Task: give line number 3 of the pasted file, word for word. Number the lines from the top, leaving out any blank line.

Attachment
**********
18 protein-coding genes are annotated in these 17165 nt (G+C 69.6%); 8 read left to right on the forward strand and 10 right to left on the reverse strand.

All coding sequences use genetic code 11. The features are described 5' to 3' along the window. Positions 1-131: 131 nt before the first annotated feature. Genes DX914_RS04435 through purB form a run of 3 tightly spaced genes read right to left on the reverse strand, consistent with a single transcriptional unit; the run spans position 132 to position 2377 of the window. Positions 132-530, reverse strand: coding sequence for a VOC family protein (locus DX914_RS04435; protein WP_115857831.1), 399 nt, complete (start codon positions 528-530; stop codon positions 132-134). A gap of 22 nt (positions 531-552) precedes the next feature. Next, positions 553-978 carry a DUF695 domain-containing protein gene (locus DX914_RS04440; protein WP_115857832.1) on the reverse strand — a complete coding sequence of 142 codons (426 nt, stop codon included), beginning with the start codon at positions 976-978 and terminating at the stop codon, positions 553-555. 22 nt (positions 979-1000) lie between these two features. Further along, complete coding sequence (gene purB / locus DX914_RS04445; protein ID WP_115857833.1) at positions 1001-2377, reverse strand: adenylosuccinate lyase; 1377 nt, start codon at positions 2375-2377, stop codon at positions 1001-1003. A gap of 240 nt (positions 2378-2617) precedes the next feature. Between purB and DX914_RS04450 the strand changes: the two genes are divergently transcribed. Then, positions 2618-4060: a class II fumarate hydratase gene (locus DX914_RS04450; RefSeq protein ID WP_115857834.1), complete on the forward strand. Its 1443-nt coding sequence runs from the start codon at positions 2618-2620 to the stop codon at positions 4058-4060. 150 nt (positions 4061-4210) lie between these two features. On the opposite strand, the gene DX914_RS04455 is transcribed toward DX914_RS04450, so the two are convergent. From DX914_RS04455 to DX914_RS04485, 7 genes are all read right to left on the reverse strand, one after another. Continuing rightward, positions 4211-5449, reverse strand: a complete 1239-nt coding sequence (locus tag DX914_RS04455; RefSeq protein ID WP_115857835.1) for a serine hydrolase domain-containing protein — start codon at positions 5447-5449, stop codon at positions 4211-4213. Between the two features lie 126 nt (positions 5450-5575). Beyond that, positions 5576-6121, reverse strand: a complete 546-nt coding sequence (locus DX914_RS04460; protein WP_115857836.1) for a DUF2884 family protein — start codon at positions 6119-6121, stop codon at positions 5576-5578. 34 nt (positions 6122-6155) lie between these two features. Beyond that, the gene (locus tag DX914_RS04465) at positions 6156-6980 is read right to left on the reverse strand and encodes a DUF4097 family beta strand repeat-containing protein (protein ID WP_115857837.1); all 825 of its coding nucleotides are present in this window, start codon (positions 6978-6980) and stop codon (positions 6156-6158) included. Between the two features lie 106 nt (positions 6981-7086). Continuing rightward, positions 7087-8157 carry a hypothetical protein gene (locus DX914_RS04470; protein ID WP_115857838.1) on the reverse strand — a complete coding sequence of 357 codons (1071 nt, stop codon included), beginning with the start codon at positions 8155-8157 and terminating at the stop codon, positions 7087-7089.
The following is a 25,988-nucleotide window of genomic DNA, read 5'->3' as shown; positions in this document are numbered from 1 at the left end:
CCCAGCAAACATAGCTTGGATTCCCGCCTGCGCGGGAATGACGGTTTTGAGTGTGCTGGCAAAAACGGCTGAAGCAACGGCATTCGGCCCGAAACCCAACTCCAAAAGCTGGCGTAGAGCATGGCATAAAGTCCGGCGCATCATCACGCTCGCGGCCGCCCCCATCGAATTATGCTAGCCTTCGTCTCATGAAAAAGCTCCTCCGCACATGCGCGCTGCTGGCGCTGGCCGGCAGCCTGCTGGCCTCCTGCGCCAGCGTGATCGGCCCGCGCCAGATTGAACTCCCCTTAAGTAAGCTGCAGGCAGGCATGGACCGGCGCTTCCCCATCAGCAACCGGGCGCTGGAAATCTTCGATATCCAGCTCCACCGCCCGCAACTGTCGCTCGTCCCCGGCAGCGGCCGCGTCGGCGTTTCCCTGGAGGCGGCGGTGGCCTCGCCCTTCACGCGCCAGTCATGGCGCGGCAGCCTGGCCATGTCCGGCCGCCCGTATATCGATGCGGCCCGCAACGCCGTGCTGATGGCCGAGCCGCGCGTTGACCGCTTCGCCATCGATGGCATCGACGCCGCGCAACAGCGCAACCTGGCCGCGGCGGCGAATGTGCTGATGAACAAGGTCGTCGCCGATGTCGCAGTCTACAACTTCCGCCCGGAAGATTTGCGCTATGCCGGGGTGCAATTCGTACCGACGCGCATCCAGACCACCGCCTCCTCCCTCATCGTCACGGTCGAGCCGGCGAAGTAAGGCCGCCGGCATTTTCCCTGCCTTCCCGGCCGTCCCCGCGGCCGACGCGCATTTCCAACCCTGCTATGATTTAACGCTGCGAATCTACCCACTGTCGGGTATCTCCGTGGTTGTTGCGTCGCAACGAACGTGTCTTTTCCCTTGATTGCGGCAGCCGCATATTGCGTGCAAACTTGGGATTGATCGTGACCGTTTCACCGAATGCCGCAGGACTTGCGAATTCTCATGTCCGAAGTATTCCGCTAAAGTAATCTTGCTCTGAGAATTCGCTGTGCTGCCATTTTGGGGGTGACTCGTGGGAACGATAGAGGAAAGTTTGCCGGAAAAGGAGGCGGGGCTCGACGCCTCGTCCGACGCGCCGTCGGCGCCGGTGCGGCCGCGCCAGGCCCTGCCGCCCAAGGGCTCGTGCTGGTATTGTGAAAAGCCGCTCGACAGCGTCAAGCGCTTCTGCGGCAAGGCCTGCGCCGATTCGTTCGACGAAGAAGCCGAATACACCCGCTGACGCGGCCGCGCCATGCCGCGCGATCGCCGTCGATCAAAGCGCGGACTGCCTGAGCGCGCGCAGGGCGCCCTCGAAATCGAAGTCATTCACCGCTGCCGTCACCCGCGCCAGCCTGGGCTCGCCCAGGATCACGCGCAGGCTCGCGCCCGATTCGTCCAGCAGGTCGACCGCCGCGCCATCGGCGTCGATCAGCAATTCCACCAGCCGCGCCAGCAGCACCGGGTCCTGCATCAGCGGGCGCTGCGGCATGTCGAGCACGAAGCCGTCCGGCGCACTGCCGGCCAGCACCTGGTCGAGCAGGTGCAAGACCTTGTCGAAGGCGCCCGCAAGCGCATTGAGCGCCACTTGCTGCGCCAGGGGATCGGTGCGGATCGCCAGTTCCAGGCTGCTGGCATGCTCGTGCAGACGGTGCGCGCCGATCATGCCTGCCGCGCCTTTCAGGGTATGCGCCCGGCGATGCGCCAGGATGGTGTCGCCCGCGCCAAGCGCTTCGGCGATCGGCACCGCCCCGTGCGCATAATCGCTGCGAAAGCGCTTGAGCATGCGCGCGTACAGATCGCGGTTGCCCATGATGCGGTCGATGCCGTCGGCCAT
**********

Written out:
The following is a 25,988-nucleotide window of genomic DNA, read 5'->3' as shown; positions in this document are numbered from 1 at the left end: